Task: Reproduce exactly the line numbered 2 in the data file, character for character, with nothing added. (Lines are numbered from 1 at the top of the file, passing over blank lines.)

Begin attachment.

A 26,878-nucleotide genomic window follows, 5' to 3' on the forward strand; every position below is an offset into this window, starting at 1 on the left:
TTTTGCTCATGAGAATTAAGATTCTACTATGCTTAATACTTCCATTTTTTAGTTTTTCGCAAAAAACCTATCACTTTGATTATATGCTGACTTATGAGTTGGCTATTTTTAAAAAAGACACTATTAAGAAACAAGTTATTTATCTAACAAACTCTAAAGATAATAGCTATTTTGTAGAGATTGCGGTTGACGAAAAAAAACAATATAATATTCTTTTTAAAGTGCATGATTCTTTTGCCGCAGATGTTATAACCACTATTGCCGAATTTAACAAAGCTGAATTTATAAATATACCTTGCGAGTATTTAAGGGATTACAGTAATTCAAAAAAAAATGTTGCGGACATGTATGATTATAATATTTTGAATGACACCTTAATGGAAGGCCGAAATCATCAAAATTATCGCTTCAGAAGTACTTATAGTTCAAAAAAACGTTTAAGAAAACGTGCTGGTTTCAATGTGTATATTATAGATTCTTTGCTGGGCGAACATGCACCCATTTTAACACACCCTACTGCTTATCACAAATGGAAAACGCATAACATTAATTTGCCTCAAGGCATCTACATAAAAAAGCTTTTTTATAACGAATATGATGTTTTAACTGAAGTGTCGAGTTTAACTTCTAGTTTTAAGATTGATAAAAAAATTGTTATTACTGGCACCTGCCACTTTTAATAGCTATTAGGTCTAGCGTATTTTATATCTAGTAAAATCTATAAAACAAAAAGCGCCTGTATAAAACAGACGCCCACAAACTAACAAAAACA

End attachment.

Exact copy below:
TTTTGCTCATGAGAATTAAGATTCTACTATGCTTAATACTTCCATTTTTTAGTTTTTCGCAAAAAACCTATCACTTTGATTATATGCTGACTTATGAGTTGGCTATTTTTAAAAAAGACACTATTAAGAAACAAGTTATTTATCTAACAAACTCTAAAGATAATAGCTATTTTGTAGAGATTGCGGTTGACGAAAAAAAACAATATAATATTCTTTTTAAAGTGCATGATTCTTTTGCCGCAGATGTTATAACCACTATTGCCGAATTTAACAAAGCTGAATTTATAAATATACCTTGCGAGTATTTAAGGGATTACAGTAATTCAAAAAAAAATGTTGCGGACATGTATGATTATAATATTTTGAATGACACCTTAATGGAAGGCCGAAATCATCAAAATTATCGCTTCAGAAGTACTTATAGTTCAAAAAAACGTTTAAGAAAACGTGCTGGTTTCAATGTGTATATTATAGATTCTTTGCTGGGCGAACATGCACCCATTTTAACACACCCTACTGCTTATCACAAATGGAAAACGCATAACATTAATTTGCCTCAAGGCATCTACATAAAAAAGCTTTTTTATAACGAATATGATGTTTTAACTGAAGTGTCGAGTTTAACTTCTAGTTTTAAGATTGATAAAAAAATTGTTATTACTGGCACCTGCCACTTTTAATAGCTATTAGGTCTAGCGTATTTTATATCTAGTAAAATCTATAAAACAAAAAGCGCCTGTATAAAACAGACGCCCACAAACTAACAAAAACA